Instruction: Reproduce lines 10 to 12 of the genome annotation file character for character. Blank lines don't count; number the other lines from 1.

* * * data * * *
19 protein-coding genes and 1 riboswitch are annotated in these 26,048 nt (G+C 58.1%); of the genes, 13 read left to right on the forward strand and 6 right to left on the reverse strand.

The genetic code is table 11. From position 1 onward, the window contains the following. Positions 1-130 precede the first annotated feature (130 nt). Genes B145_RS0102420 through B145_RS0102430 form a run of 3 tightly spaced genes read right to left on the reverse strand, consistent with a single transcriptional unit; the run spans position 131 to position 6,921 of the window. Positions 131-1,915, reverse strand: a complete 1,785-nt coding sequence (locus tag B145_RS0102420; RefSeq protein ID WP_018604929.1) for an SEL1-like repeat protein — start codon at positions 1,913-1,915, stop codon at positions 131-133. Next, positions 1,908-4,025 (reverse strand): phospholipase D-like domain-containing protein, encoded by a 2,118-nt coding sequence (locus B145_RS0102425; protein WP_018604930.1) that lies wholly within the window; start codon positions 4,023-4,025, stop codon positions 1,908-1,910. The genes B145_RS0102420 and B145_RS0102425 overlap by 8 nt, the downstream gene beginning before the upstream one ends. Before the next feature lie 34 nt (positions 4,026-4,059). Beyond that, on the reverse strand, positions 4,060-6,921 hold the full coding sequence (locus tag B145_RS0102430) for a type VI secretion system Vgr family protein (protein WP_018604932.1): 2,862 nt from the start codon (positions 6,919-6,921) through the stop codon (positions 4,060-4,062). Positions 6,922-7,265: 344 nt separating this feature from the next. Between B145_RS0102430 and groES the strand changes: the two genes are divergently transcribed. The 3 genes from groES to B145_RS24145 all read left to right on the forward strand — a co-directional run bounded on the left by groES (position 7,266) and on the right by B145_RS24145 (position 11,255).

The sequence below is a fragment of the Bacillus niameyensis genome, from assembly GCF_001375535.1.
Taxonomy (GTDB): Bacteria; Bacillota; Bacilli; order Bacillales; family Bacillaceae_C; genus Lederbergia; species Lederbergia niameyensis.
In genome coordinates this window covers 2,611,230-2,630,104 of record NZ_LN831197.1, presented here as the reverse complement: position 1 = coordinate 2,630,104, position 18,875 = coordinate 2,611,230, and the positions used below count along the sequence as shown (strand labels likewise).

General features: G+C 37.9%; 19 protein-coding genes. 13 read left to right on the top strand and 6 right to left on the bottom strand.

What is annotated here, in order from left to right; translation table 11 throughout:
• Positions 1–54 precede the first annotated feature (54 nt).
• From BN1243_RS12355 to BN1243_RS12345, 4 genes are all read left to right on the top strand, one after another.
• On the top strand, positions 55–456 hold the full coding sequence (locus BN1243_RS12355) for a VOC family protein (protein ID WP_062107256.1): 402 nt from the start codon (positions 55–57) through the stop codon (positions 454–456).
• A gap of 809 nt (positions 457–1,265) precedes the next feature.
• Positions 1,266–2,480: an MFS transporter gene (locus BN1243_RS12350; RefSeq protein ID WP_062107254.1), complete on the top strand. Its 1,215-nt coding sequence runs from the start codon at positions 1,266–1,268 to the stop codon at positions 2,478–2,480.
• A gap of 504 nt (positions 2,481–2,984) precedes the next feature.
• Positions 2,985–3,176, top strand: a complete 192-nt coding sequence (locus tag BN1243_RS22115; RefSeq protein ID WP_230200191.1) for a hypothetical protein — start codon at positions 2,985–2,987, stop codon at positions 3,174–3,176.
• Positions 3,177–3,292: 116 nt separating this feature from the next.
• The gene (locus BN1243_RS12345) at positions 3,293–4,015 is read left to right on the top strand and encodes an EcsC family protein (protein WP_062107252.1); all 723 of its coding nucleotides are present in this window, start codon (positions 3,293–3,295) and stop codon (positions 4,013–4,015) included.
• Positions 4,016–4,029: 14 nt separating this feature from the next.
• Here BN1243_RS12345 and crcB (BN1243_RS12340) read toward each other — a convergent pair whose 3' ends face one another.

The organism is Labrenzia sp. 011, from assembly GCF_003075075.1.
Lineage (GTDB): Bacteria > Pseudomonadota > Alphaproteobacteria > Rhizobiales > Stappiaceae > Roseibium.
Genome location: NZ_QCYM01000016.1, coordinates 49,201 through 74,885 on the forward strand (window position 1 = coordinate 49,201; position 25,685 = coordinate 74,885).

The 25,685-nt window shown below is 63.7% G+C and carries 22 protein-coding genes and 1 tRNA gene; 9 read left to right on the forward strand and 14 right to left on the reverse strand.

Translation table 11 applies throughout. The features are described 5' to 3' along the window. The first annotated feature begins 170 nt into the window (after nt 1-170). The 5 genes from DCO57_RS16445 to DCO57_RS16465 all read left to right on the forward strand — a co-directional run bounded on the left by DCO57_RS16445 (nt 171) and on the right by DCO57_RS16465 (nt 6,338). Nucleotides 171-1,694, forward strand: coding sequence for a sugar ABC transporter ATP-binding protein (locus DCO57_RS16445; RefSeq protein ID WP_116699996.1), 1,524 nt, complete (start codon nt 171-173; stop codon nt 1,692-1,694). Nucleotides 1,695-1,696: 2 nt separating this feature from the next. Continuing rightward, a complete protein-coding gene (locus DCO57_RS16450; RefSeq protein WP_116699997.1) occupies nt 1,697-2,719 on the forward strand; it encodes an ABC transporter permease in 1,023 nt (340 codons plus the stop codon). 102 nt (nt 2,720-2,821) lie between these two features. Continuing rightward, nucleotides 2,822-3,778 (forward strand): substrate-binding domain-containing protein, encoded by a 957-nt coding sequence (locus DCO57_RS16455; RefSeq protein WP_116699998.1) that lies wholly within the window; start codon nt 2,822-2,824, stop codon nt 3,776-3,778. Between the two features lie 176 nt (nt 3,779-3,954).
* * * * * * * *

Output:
• On the top strand, positions 55–456 hold the full coding sequence (locus BN1243_RS12355) for a VOC family protein (protein ID WP_062107256.1): 402 nt from the start codon (positions 55–57) through the stop codon (positions 454–456).
• A gap of 809 nt (positions 457–1,265) precedes the next feature.
• Positions 1,266–2,480: an MFS transporter gene (locus BN1243_RS12350; RefSeq protein ID WP_062107254.1), complete on the top strand. Its 1,215-nt coding sequence runs from the start codon at positions 1,266–1,268 to the stop codon at positions 2,478–2,480.